This workspace contains several verisons of the Weinstein (2000) H-ATPase model, the mathematical model and then a version of the model as an example. These models can be browsed via the Navigation panel in the right hand column.
Abstract: A mathematical model of the outer medullary collecting duct (OMCD) has been developed, consisting of a-intercalated cells and a paracellular pathway, and which includes Na, K, Cl, HCO3, CO2, H2CO3, phosphate, ammonia, and urea. Proton secretion across the luminal cell membrane is mediated by both H-ATPase and H-K-ATPase, with fluxes through the H-K-ATPase given by a previously developed kinetic model (Weinstein AM. Am J Physiol Renal Physiol 274: F856-F867, 1998). The flux across each ATPase is substantial, and variation in abundance of either pump can be used to control OMCD proton secretion. In comparison with the H-ATPase, flux through the H-K-ATPase is relatively insensitive to changes in lumen pH, so as luminal acidification proceeds, proton secretion shifts toward this pathway. Peritubular HCO3 exit is via a conductive pathway and via the Cl/HCO3 exchanger, AE1. To represent AE1, a kinetic model has been developed based on transport studies obtained at 38 degrees celcius in red blood cells. (Gasbjerg PK, Knauf PA, and Brahm J. J Gen Physiol 108: 565-575, 1996; Knauf PA, Gasbjerg PK, and Brahm J. J Gen Physiol 108: 577-589, 1996). Model calculations indicate that if all of the chloride entry via AE1 recycles across a peritubular chloride channel and if this channel is anything other than highly selective for chloride, then it should conduct a substantial fraction of the bicarbonate exit. Since both luminal membrane proton pumps are sensitive to small changes in cytosolic pH, variation in density of either AE1 or peritubular anion conductance can modulate OMCD proton secretory rate. With respect to the OMCD in situ, available buffer is predicted to be abundant, including delivered HCO3 and HPO4, as well as peritubular NH3. Thus, buffer availability is unlikely to exert a regulatory role in total proton secretion by this tubule segment.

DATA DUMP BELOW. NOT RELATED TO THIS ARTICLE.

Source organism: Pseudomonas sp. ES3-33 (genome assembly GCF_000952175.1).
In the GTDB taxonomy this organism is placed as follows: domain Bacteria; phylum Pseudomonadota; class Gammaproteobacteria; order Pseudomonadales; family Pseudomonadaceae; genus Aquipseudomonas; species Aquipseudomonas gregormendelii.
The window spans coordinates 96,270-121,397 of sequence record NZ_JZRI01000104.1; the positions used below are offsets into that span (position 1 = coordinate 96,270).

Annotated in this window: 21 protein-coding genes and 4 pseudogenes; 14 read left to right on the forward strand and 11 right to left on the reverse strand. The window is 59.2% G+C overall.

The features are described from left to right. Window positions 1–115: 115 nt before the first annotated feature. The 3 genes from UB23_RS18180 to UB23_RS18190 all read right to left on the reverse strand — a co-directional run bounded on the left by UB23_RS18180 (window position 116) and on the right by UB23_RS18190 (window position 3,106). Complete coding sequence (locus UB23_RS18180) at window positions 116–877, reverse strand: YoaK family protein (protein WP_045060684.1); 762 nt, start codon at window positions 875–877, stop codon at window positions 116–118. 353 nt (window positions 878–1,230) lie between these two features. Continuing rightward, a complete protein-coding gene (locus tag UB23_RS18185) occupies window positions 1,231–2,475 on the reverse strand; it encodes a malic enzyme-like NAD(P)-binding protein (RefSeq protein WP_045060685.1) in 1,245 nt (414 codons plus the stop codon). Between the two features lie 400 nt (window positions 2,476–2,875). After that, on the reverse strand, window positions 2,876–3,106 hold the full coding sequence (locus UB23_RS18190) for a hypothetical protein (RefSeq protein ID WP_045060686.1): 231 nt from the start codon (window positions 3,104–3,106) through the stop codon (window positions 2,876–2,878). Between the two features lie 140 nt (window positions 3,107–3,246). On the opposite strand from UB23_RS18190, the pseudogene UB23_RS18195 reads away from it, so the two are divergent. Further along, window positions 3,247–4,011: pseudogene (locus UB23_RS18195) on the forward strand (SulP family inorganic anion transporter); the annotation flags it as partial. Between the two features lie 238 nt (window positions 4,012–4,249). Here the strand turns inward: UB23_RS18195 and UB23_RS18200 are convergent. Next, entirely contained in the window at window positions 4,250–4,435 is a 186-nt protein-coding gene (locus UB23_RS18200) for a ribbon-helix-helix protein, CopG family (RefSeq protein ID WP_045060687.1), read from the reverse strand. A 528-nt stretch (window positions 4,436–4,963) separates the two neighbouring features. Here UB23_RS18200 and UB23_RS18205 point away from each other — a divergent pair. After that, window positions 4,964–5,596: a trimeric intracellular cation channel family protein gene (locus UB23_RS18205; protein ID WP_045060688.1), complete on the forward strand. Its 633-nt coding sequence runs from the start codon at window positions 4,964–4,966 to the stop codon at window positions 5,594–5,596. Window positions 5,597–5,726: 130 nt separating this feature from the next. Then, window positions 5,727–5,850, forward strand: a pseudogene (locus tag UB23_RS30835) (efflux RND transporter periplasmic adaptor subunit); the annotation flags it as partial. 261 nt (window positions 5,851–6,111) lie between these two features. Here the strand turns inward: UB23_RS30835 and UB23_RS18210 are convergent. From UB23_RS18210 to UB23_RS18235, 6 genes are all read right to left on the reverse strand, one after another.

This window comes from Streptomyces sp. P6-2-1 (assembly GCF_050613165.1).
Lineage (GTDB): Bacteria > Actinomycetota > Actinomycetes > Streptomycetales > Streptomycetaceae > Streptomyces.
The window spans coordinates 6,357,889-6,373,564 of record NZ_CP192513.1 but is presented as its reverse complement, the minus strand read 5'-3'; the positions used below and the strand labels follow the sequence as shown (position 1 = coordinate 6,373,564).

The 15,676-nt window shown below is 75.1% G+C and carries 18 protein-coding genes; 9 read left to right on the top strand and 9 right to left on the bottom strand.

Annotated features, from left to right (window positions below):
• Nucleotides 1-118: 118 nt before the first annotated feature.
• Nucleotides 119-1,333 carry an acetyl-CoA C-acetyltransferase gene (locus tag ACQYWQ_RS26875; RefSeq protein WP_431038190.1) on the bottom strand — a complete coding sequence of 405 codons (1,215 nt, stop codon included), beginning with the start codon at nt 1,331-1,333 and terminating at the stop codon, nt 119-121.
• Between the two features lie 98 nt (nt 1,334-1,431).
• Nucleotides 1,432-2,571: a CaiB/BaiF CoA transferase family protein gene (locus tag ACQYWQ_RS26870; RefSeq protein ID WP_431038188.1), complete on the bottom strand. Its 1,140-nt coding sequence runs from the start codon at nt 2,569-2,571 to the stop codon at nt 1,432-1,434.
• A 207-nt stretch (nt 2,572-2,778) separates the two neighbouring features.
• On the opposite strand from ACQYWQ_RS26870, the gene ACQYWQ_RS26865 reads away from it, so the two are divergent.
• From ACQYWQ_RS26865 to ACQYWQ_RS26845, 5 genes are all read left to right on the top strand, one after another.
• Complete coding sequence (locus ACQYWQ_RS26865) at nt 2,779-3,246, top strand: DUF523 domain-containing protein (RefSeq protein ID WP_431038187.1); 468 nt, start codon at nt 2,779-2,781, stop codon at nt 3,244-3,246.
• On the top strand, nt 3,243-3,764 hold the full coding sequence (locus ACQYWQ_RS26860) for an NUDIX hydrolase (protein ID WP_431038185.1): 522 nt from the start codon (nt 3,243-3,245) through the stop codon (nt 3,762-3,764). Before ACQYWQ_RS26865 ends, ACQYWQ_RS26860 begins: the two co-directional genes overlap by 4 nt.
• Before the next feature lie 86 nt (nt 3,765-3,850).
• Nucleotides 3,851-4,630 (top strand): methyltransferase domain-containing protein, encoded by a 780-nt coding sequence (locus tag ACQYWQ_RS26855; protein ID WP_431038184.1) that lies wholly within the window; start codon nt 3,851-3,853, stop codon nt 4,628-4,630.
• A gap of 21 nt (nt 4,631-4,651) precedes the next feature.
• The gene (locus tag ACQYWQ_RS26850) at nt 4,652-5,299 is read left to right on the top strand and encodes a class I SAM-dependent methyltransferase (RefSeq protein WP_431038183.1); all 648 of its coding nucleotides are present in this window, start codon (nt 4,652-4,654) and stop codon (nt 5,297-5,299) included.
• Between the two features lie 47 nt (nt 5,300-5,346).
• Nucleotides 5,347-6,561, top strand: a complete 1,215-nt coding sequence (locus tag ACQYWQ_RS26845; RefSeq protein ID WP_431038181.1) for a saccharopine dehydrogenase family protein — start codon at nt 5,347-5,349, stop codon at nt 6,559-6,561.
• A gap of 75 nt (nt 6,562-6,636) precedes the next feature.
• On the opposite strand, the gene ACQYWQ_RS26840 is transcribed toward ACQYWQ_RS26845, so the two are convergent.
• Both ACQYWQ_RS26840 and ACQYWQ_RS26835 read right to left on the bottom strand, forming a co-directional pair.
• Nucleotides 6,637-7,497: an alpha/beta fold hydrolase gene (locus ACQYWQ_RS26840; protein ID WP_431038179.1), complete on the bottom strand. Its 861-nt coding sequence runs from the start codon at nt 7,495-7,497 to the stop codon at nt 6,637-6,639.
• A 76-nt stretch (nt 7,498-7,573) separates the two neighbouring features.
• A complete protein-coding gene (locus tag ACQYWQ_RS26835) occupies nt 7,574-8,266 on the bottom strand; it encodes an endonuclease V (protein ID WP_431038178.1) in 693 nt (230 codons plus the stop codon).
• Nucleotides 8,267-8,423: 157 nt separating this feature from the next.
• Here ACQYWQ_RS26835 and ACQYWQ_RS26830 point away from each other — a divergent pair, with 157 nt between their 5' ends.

The original paper reference is cited below:
A mathematical model of the outer medullary collecting duct of the rat, A.M. Weinstein, 2000, American Journal of Physiology (Renal Physiology),281, F222-F243, PubMed ID: 10894785
Conceptual diagram of the H-ATPase. The transporter consists of two components: a transmembrane channel and an intracellular catalytic unit. Between these two components there is a buffer space known as the antechamber, in which hydrogen ions (Ha) are in equilibrium with extracellular hydrogen ions (H) due to a large conductance of the transmembrane channel. Hydrogen ions are also moved between the antechamber and the cytosol via the catalytic unit. This ion transport is coupled to ATP hydrolysis/synthesis.
State diagram of the catalytic unit of the H-ATPase. The catalytic unit (E) has two binding sites for H. Symbols with the asterisk (*) indicate conformations of the catalytic unit in which the binding sites face the cytosol, and symbols without the asterisk represent conformations in which the binding sites face the antechamber. Transition between the unloaded conformations is coupled with ATP synthesis/hydrolysis.